April is National Distracted Driving Awareness Month. April 2010 kicked off a huge effort to enforce the texting and cellphone use laws in two cities. The pilot program called “Phone in one Hand, Ticket in the Other” was launched through law enforcement and public-education media campaigns. The results are in and, apparently, the program was extremely successful in Hartford, CT and Syracuse, NY. Police in both cities issued over 900,000 tickets to drivers for using their cellphones while driving. Driving with cellphones decreased 32% in Syracuse and 57% in Hartford. Texting while driving in Hartford declined by 72%. USA Today reports the National Highway Traffic Administration plans to continue the pilot program in undisclosed states. As a Georgia auto accident attorney, I think Atlanta would be a good place to test.
As discussed in our Distracted.
A study by the Insurance Institute of Highway Safety found the frequency of insurance claims increased in the studied states after texting bans were enacted. In the report, Adrian Lund, President of IIHS and HLDI, states the findings may indicate, “that texting bans might even increase the risk associated with texting for drivers who continue to do so despite the laws.”
Mr. Lund raises an interesting point.Electronics are not the only distractions we face. What is distracted driving? We automatically think cellphone use and texting. But consider this: Today while driving to work I changed the radio station three times, heard my phone beep twice to notify me of new email, thought about whether the car in front of me would make me miss the green light, and looked curiously at the tow-truck dealing with the stalled car on the other side of the road. Not once did I look at, talk on or text with my cellphone. However, all of these other actions distracted me from the task at hand, which was operating a large motor vehicle on a four-lane road with hundreds of other large motor vehicles. Failure to pay attention behind the wheel is an accident waiting to happen.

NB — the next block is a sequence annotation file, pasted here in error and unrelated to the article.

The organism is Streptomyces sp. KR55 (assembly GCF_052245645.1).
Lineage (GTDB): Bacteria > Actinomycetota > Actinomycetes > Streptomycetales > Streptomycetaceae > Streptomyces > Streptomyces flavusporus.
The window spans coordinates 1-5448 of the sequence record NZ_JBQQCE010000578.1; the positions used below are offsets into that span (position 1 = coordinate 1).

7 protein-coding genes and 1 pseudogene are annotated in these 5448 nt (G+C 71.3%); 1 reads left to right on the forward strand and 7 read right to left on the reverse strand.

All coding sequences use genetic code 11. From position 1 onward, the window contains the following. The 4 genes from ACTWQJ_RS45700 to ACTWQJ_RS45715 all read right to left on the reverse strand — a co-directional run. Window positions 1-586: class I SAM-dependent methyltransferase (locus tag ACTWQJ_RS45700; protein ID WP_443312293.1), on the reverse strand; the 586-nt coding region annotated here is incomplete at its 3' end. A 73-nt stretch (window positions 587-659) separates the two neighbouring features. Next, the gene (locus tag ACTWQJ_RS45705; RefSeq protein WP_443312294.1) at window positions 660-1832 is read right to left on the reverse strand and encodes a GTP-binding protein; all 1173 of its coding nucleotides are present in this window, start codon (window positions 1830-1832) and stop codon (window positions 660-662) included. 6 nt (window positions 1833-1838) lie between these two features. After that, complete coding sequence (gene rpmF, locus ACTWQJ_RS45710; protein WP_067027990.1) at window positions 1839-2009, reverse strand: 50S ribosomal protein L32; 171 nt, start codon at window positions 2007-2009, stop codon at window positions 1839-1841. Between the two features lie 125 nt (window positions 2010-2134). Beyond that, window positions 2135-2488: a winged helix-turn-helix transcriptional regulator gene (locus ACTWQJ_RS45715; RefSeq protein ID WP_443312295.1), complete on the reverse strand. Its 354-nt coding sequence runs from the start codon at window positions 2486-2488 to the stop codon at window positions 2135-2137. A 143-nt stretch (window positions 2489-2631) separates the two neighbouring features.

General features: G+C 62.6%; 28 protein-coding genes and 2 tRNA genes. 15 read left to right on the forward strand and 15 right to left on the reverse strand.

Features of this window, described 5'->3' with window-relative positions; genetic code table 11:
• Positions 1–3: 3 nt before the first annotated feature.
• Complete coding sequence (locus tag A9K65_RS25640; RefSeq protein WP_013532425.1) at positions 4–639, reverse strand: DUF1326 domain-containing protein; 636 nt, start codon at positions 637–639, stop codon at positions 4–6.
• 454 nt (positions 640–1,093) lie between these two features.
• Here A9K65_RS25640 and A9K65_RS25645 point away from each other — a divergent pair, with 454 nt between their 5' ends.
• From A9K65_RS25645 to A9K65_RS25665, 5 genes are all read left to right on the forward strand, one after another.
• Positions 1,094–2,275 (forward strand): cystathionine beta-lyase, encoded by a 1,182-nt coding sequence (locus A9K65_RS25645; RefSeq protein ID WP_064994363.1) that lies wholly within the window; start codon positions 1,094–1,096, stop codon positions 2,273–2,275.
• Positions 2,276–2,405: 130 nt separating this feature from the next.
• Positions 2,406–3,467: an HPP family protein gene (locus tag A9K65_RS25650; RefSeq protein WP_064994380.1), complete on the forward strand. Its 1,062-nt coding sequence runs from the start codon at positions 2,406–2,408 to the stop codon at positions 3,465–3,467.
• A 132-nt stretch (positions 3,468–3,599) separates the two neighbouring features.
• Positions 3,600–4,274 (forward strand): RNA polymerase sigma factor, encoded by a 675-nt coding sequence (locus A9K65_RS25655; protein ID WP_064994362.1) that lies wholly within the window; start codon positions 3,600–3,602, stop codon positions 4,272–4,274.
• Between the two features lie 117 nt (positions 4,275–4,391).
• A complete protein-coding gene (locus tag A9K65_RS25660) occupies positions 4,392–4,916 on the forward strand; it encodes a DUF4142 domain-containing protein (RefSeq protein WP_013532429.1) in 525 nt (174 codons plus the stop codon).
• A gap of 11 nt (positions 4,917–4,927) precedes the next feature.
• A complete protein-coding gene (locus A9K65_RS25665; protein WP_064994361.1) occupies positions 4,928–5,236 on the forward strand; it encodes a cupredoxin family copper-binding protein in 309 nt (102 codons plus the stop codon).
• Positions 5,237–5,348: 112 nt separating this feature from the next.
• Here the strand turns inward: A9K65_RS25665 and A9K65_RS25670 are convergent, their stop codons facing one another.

I do not believe the IIHS report results necessarily show the current laws are ineffective. Accidents increase when drivers are not only distracted by use of the cellphone, but also by scouting for police in hopes of not being caught. To me, the study suggests a problem with the ban being limited to one form of distraction, dispite a multitude of others– like when you change the radio station while you are talking to your friend about that awesome new song, or, as the stats showed us in Part 1, talking to your spouse about that awesome NPR report.
Regardless of the studies, we have laws banning cellphone use and/or texting while driving in most states with more being added. The bottom line is enforcement is on the rise. Avoid distracted driving and avoid a costly ticket, or worse. To see the laws in your state, see Part 1. If you have questions or want to find out how to get involved with the campaign against distracted driving, click here.
Distracted –driving programs show success by Larry Copeland, USA Today, July 10, 2011
Insurance Institute of Highway Safety Status Report, Vol.45, No. 10, Sept 28, 2010.
Justputitdown.com, “Phone in OneHand, Ticket in the Other” Campaign Shows Reduction in Distracted Driving by Kay Van Wey, July 12, 2011